As explained above, managing thread priorities is critical to engineering a system that is guaranteed to satisfy all of its real-time constraints. It might come as a surprise that traditional JVMs running on typical mainstream operating systems, such as Windows, Linux, and Oracle Solaris, do not promise to schedule threads in priority order. Often, a traditional JVM will run a lower-priority Java thread even though higher-priority Java threads are ready to run.
In many traditional virtual machine environments, the virtual machine and the underlying operating system work together to automatically age thread priorities rather than strictly honoring programmer-specified priorities. The result of automatic priority aging is to increase the priority of threads that frequently block (so-called I/O-bound threads) and to decrease the priority of threads that run for long spans without any blocking (CPU-bound threads). These automatic priority aging heuristics approximate the priority assignment dictated by RMA. However, the approximation is not exact, and the heuristic depends on historic data representing the recent behavior of the application. Initial scheduling decisions are made in the absence of any historical data, and even when historical data exists, the most recently collected historical data is not necessarily representative of near-future behavior.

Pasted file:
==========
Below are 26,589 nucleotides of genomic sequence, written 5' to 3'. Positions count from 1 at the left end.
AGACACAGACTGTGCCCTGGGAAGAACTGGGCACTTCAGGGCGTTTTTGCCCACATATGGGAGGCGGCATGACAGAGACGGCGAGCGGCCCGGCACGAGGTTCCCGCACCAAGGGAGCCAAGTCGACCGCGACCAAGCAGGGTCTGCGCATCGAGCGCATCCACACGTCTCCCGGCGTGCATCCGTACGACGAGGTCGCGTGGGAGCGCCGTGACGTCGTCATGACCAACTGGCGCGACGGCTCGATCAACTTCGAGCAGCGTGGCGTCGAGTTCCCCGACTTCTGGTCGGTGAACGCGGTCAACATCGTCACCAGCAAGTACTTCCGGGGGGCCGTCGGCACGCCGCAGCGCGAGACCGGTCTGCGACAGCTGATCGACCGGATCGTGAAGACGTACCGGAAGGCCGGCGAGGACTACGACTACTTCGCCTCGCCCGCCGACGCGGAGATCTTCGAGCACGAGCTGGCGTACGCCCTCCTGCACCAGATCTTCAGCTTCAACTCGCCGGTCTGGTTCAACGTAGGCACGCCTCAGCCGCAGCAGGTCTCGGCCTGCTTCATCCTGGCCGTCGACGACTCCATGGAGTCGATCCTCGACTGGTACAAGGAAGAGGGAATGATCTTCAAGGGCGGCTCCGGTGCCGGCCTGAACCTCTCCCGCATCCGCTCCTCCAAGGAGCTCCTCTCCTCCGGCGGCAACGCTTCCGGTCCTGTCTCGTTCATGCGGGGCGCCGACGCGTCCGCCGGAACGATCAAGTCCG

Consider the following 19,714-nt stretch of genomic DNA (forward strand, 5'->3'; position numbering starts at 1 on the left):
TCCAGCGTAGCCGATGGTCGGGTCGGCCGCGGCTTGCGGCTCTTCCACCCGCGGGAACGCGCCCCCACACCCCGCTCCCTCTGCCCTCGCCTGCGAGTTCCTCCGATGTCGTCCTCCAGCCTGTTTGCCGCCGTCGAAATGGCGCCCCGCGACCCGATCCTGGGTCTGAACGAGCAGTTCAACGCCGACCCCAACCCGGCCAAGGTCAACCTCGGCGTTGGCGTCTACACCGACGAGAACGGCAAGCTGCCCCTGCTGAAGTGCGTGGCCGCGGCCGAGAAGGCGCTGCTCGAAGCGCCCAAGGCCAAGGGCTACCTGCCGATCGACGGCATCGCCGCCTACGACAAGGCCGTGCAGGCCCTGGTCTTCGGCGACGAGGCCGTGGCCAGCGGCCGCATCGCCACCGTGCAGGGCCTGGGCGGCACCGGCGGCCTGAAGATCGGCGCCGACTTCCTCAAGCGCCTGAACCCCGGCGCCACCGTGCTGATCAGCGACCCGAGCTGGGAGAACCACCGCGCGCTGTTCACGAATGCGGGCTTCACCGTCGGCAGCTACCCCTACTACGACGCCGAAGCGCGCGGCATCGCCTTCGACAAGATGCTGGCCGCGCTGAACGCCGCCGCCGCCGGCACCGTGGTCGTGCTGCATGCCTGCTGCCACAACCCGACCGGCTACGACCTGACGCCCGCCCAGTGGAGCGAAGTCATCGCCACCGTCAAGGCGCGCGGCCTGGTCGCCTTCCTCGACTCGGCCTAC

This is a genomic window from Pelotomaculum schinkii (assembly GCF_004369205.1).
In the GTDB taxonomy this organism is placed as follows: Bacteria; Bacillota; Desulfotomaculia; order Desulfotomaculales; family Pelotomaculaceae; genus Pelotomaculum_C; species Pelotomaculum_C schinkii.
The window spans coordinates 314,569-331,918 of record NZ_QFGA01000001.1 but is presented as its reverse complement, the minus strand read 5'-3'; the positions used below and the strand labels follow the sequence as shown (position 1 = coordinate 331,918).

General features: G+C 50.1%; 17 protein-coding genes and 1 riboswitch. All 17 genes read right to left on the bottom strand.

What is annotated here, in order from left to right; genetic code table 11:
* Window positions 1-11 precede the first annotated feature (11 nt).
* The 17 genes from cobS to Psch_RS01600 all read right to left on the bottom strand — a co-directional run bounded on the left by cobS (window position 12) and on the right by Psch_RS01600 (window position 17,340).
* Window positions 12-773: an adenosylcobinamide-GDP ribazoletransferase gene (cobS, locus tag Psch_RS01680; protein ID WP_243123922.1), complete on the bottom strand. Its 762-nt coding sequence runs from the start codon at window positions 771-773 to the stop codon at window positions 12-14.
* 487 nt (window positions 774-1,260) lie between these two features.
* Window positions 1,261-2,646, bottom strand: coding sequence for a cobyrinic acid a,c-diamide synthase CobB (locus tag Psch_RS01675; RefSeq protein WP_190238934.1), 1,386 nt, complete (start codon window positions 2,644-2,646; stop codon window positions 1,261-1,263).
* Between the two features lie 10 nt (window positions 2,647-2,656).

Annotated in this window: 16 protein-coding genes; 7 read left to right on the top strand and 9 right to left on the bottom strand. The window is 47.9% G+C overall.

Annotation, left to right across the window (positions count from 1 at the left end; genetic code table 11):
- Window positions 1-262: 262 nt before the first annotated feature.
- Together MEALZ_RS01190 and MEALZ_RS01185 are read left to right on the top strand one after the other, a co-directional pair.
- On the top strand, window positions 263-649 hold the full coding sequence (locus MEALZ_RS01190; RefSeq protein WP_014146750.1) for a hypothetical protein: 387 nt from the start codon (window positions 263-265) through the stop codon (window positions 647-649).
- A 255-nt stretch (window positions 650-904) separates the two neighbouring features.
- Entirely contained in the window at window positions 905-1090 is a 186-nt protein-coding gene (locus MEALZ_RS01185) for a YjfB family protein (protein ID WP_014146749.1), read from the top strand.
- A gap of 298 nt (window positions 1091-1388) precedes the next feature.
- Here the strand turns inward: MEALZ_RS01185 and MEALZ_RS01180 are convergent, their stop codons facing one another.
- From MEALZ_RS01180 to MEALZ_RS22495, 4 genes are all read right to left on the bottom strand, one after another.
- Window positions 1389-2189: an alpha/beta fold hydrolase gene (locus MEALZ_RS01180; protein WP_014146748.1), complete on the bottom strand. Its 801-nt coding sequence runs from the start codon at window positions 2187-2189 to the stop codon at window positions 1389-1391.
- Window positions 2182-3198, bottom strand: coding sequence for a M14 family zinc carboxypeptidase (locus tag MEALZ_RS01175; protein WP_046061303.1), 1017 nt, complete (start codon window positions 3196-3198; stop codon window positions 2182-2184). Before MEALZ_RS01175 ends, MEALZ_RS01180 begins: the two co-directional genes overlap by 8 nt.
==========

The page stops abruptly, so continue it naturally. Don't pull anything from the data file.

Virtual machines designed for real-time operation generally honor the priorities specified by application developers. They also offer configuration options to specify the mapping between Java priorities and the priorities of the underlying operating system, because this is critical to analyzing the real-time schedulability of a real-time workload that comprises a combination of Java and non-Java threads. In some cases, real-time virtual machines also provide special APIs to allow real-time Java developers the option of assigning a broader range of thread priorities than the ten-priority range of Java SE.
Even when programmer-specified priorities are strictly honored, it might be difficult to analyze and control real-time behavior in the presence of unbounded priority inversion that occurs when threads running at different priorities share access to certain